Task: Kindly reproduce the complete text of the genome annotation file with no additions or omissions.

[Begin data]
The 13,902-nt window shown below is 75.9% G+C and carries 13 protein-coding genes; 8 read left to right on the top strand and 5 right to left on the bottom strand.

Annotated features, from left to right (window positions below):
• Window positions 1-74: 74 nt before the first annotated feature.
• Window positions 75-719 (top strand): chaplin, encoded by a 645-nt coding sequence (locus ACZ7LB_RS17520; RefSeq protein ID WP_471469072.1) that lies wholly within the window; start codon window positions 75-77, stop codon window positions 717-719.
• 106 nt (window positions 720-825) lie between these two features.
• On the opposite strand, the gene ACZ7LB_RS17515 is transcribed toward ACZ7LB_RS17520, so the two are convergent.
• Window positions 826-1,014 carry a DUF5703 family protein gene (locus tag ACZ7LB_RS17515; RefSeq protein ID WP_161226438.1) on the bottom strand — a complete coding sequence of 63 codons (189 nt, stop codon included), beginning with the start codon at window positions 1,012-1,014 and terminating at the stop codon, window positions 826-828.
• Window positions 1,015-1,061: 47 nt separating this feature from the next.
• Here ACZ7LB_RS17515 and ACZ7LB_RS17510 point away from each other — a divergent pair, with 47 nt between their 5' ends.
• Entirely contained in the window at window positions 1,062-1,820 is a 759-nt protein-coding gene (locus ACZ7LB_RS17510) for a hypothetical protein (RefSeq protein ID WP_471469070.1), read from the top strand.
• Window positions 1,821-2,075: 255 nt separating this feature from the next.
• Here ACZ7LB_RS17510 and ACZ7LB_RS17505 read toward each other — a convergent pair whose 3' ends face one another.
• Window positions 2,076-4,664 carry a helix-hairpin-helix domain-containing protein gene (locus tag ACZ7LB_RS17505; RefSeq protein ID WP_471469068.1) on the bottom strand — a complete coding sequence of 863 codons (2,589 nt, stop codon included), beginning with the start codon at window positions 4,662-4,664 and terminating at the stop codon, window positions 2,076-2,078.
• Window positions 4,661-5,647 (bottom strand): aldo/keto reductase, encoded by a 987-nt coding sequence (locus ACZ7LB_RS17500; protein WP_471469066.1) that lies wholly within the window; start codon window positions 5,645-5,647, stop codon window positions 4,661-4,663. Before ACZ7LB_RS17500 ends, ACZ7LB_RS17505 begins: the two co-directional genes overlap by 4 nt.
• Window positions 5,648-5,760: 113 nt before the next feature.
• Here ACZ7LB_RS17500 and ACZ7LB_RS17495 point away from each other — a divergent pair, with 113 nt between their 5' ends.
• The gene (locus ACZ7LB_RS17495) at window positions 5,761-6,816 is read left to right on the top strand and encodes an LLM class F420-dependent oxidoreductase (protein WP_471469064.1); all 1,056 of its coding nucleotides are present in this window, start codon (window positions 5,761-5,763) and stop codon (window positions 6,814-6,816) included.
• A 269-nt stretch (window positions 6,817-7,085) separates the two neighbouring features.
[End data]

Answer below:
The 13,902-nt window shown below is 75.9% G+C and carries 13 protein-coding genes; 8 read left to right on the top strand and 5 right to left on the bottom strand.

Annotated features, from left to right (window positions below):
• Window positions 1-74: 74 nt before the first annotated feature.
• Window positions 75-719 (top strand): chaplin, encoded by a 645-nt coding sequence (locus ACZ7LB_RS17520; RefSeq protein ID WP_471469072.1) that lies wholly within the window; start codon window positions 75-77, stop codon window positions 717-719.
• 106 nt (window positions 720-825) lie between these two features.
• On the opposite strand, the gene ACZ7LB_RS17515 is transcribed toward ACZ7LB_RS17520, so the two are convergent.
• Window positions 826-1,014 carry a DUF5703 family protein gene (locus tag ACZ7LB_RS17515; RefSeq protein ID WP_161226438.1) on the bottom strand — a complete coding sequence of 63 codons (189 nt, stop codon included), beginning with the start codon at window positions 1,012-1,014 and terminating at the stop codon, window positions 826-828.
• Window positions 1,015-1,061: 47 nt separating this feature from the next.
• Here ACZ7LB_RS17515 and ACZ7LB_RS17510 point away from each other — a divergent pair, with 47 nt between their 5' ends.
• Entirely contained in the window at window positions 1,062-1,820 is a 759-nt protein-coding gene (locus ACZ7LB_RS17510) for a hypothetical protein (RefSeq protein ID WP_471469070.1), read from the top strand.
• Window positions 1,821-2,075: 255 nt separating this feature from the next.
• Here ACZ7LB_RS17510 and ACZ7LB_RS17505 read toward each other — a convergent pair whose 3' ends face one another.
• Window positions 2,076-4,664 carry a helix-hairpin-helix domain-containing protein gene (locus tag ACZ7LB_RS17505; RefSeq protein ID WP_471469068.1) on the bottom strand — a complete coding sequence of 863 codons (2,589 nt, stop codon included), beginning with the start codon at window positions 4,662-4,664 and terminating at the stop codon, window positions 2,076-2,078.
• Window positions 4,661-5,647 (bottom strand): aldo/keto reductase, encoded by a 987-nt coding sequence (locus ACZ7LB_RS17500; protein WP_471469066.1) that lies wholly within the window; start codon window positions 5,645-5,647, stop codon window positions 4,661-4,663. Before ACZ7LB_RS17500 ends, ACZ7LB_RS17505 begins: the two co-directional genes overlap by 4 nt.
• Window positions 5,648-5,760: 113 nt before the next feature.
• Here ACZ7LB_RS17500 and ACZ7LB_RS17495 point away from each other — a divergent pair, with 113 nt between their 5' ends.
• The gene (locus ACZ7LB_RS17495) at window positions 5,761-6,816 is read left to right on the top strand and encodes an LLM class F420-dependent oxidoreductase (protein WP_471469064.1); all 1,056 of its coding nucleotides are present in this window, start codon (window positions 5,761-5,763) and stop codon (window positions 6,814-6,816) included.
• A 269-nt stretch (window positions 6,817-7,085) separates the two neighbouring features.